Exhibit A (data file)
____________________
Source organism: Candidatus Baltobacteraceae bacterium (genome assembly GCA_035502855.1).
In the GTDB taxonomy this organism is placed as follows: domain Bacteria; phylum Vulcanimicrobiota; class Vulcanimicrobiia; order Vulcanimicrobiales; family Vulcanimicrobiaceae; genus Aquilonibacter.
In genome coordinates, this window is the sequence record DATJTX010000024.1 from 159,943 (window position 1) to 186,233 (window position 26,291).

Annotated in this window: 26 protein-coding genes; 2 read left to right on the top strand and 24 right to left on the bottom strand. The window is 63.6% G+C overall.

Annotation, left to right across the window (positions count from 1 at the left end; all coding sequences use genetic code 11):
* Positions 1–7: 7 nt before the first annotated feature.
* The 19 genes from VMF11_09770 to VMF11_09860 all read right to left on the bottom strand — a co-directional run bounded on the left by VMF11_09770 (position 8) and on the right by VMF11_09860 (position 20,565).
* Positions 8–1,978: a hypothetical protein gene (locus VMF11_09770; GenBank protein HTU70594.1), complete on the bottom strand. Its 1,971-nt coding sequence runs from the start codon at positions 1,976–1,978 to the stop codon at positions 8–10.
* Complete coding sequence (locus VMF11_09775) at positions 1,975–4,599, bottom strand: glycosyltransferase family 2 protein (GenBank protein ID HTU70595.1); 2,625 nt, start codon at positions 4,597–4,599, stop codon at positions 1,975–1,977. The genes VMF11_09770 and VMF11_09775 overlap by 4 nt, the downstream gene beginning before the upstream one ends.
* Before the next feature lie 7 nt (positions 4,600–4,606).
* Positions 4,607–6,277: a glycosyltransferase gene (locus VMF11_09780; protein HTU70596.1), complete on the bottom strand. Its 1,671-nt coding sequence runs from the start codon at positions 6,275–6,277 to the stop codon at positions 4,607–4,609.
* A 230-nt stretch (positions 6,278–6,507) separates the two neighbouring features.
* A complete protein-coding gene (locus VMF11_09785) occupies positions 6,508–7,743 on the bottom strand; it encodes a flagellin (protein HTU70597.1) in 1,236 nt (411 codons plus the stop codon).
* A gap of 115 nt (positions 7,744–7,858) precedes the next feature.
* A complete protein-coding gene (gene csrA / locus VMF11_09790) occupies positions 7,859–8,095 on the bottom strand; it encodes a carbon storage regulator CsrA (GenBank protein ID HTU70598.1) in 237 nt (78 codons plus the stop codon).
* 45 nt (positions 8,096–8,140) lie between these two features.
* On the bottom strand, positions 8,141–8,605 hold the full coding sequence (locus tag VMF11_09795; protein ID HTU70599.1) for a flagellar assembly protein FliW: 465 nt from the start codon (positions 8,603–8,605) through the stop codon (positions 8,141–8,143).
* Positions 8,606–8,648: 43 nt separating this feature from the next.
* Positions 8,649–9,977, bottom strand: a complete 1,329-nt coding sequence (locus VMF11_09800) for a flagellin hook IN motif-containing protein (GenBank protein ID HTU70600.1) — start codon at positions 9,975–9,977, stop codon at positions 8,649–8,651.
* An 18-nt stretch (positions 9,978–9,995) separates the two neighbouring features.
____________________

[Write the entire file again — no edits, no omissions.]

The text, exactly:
Source organism: Candidatus Baltobacteraceae bacterium (genome assembly GCA_035502855.1).
In the GTDB taxonomy this organism is placed as follows: domain Bacteria; phylum Vulcanimicrobiota; class Vulcanimicrobiia; order Vulcanimicrobiales; family Vulcanimicrobiaceae; genus Aquilonibacter.
In genome coordinates, this window is the sequence record DATJTX010000024.1 from 159,943 (window position 1) to 186,233 (window position 26,291).

Annotated in this window: 26 protein-coding genes; 2 read left to right on the top strand and 24 right to left on the bottom strand. The window is 63.6% G+C overall.

Annotation, left to right across the window (positions count from 1 at the left end; all coding sequences use genetic code 11):
* Positions 1–7: 7 nt before the first annotated feature.
* The 19 genes from VMF11_09770 to VMF11_09860 all read right to left on the bottom strand — a co-directional run bounded on the left by VMF11_09770 (position 8) and on the right by VMF11_09860 (position 20,565).
* Positions 8–1,978: a hypothetical protein gene (locus VMF11_09770; GenBank protein HTU70594.1), complete on the bottom strand. Its 1,971-nt coding sequence runs from the start codon at positions 1,976–1,978 to the stop codon at positions 8–10.
* Complete coding sequence (locus VMF11_09775) at positions 1,975–4,599, bottom strand: glycosyltransferase family 2 protein (GenBank protein ID HTU70595.1); 2,625 nt, start codon at positions 4,597–4,599, stop codon at positions 1,975–1,977. The genes VMF11_09770 and VMF11_09775 overlap by 4 nt, the downstream gene beginning before the upstream one ends.
* Before the next feature lie 7 nt (positions 4,600–4,606).
* Positions 4,607–6,277: a glycosyltransferase gene (locus VMF11_09780; protein HTU70596.1), complete on the bottom strand. Its 1,671-nt coding sequence runs from the start codon at positions 6,275–6,277 to the stop codon at positions 4,607–4,609.
* A 230-nt stretch (positions 6,278–6,507) separates the two neighbouring features.
* A complete protein-coding gene (locus VMF11_09785) occupies positions 6,508–7,743 on the bottom strand; it encodes a flagellin (protein HTU70597.1) in 1,236 nt (411 codons plus the stop codon).
* A gap of 115 nt (positions 7,744–7,858) precedes the next feature.
* A complete protein-coding gene (gene csrA / locus VMF11_09790) occupies positions 7,859–8,095 on the bottom strand; it encodes a carbon storage regulator CsrA (GenBank protein ID HTU70598.1) in 237 nt (78 codons plus the stop codon).
* 45 nt (positions 8,096–8,140) lie between these two features.
* On the bottom strand, positions 8,141–8,605 hold the full coding sequence (locus tag VMF11_09795; protein ID HTU70599.1) for a flagellar assembly protein FliW: 465 nt from the start codon (positions 8,603–8,605) through the stop codon (positions 8,141–8,143).
* Positions 8,606–8,648: 43 nt separating this feature from the next.
* Positions 8,649–9,977, bottom strand: a complete 1,329-nt coding sequence (locus VMF11_09800) for a flagellin hook IN motif-containing protein (GenBank protein ID HTU70600.1) — start codon at positions 9,975–9,977, stop codon at positions 8,649–8,651.
* An 18-nt stretch (positions 9,978–9,995) separates the two neighbouring features.